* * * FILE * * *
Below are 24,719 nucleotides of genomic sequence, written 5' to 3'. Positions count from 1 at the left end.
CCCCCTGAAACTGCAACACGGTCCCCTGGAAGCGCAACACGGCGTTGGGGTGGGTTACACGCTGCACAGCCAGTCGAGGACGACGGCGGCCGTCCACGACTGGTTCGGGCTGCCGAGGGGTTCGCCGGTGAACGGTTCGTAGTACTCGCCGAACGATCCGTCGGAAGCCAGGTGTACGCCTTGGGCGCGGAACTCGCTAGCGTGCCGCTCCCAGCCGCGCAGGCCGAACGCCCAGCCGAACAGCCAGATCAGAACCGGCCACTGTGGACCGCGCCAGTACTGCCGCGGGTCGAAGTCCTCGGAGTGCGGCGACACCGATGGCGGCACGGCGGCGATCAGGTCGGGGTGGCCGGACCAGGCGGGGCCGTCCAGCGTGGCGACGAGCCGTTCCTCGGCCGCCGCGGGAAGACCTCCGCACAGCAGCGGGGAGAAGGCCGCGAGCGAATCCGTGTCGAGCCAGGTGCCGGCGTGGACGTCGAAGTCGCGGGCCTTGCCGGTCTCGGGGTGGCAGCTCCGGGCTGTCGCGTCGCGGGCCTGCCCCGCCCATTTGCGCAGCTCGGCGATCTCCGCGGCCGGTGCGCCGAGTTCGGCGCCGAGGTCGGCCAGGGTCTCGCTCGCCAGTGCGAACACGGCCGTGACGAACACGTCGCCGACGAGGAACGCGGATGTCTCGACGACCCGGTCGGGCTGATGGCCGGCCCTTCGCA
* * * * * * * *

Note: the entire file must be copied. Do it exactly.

Below are 24,719 nucleotides of genomic sequence, written 5' to 3'. Positions count from 1 at the left end.
CCCCCTGAAACTGCAACACGGTCCCCTGGAAGCGCAACACGGCGTTGGGGTGGGTTACACGCTGCACAGCCAGTCGAGGACGACGGCGGCCGTCCACGACTGGTTCGGGCTGCCGAGGGGTTCGCCGGTGAACGGTTCGTAGTACTCGCCGAACGATCCGTCGGAAGCCAGGTGTACGCCTTGGGCGCGGAACTCGCTAGCGTGCCGCTCCCAGCCGCGCAGGCCGAACGCCCAGCCGAACAGCCAGATCAGAACCGGCCACTGTGGACCGCGCCAGTACTGCCGCGGGTCGAAGTCCTCGGAGTGCGGCGACACCGATGGCGGCACGGCGGCGATCAGGTCGGGGTGGCCGGACCAGGCGGGGCCGTCCAGCGTGGCGACGAGCCGTTCCTCGGCCGCCGCGGGAAGACCTCCGCACAGCAGCGGGGAGAAGGCCGCGAGCGAATCCGTGTCGAGCCAGGTGCCGGCGTGGACGTCGAAGTCGCGGGCCTTGCCGGTCTCGGGGTGGCAGCTCCGGGCTGTCGCGTCGCGGGCCTGCCCCGCCCATTTGCGCAGCTCGGCGATCTCCGCGGCCGGTGCGCCGAGTTCGGCGCCGAGGTCGGCCAGGGTCTCGCTCGCCAGTGCGAACACGGCCGTGACGAACACGTCGCCGACGAGGAACGCGGATGTCTCGACGACCCGGTCGGGCTGATGGCCGGCCCTTCGCA